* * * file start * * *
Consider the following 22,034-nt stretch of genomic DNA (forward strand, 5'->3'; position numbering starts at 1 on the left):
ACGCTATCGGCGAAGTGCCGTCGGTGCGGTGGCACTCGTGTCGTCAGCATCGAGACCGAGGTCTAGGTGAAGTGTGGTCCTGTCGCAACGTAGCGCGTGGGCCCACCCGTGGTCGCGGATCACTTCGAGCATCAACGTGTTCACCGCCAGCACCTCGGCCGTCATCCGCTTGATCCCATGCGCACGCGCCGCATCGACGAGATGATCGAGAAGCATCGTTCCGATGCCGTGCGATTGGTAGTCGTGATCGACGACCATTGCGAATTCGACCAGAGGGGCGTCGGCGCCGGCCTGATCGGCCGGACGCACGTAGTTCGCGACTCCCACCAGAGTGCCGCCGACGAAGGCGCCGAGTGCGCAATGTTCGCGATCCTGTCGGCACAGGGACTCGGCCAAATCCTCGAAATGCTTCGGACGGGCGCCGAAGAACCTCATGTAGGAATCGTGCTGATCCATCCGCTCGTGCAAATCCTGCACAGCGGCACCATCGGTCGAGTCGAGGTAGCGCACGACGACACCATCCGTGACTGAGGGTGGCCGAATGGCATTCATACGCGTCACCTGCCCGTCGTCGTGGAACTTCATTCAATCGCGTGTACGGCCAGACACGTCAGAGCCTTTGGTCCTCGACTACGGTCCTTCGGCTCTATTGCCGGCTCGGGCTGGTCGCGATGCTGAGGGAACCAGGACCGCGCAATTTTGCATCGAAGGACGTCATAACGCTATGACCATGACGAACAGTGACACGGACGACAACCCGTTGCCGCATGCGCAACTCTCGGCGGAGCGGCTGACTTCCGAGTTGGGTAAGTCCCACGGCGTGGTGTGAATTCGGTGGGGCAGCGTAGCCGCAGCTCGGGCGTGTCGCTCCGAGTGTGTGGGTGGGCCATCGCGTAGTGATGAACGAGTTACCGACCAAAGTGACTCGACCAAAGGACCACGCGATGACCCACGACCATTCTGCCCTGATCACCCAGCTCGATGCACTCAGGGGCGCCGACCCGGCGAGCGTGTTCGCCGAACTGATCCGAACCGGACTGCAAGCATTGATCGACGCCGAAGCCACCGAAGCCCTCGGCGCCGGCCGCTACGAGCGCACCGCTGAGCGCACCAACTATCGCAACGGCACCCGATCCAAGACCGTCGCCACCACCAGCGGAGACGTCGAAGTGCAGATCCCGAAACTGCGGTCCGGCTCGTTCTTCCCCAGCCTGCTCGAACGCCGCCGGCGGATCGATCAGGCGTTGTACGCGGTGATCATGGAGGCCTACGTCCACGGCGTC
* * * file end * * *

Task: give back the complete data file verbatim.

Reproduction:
Consider the following 22,034-nt stretch of genomic DNA (forward strand, 5'->3'; position numbering starts at 1 on the left):
ACGCTATCGGCGAAGTGCCGTCGGTGCGGTGGCACTCGTGTCGTCAGCATCGAGACCGAGGTCTAGGTGAAGTGTGGTCCTGTCGCAACGTAGCGCGTGGGCCCACCCGTGGTCGCGGATCACTTCGAGCATCAACGTGTTCACCGCCAGCACCTCGGCCGTCATCCGCTTGATCCCATGCGCACGCGCCGCATCGACGAGATGATCGAGAAGCATCGTTCCGATGCCGTGCGATTGGTAGTCGTGATCGACGACCATTGCGAATTCGACCAGAGGGGCGTCGGCGCCGGCCTGATCGGCCGGACGCACGTAGTTCGCGACTCCCACCAGAGTGCCGCCGACGAAGGCGCCGAGTGCGCAATGTTCGCGATCCTGTCGGCACAGGGACTCGGCCAAATCCTCGAAATGCTTCGGACGGGCGCCGAAGAACCTCATGTAGGAATCGTGCTGATCCATCCGCTCGTGCAAATCCTGCACAGCGGCACCATCGGTCGAGTCGAGGTAGCGCACGACGACACCATCCGTGACTGAGGGTGGCCGAATGGCATTCATACGCGTCACCTGCCCGTCGTCGTGGAACTTCATTCAATCGCGTGTACGGCCAGACACGTCAGAGCCTTTGGTCCTCGACTACGGTCCTTCGGCTCTATTGCCGGCTCGGGCTGGTCGCGATGCTGAGGGAACCAGGACCGCGCAATTTTGCATCGAAGGACGTCATAACGCTATGACCATGACGAACAGTGACACGGACGACAACCCGTTGCCGCATGCGCAACTCTCGGCGGAGCGGCTGACTTCCGAGTTGGGTAAGTCCCACGGCGTGGTGTGAATTCGGTGGGGCAGCGTAGCCGCAGCTCGGGCGTGTCGCTCCGAGTGTGTGGGTGGGCCATCGCGTAGTGATGAACGAGTTACCGACCAAAGTGACTCGACCAAAGGACCACGCGATGACCCACGACCATTCTGCCCTGATCACCCAGCTCGATGCACTCAGGGGCGCCGACCCGGCGAGCGTGTTCGCCGAACTGATCCGAACCGGACTGCAAGCATTGATCGACGCCGAAGCCACCGAAGCCCTCGGCGCCGGCCGCTACGAGCGCACCGCTGAGCGCACCAACTATCGCAACGGCACCCGATCCAAGACCGTCGCCACCACCAGCGGAGACGTCGAAGTGCAGATCCCGAAACTGCGGTCCGGCTCGTTCTTCCCCAGCCTGCTCGAACGCCGCCGGCGGATCGATCAGGCGTTGTACGCGGTGATCATGGAGGCCTACGTCCACGGCGTC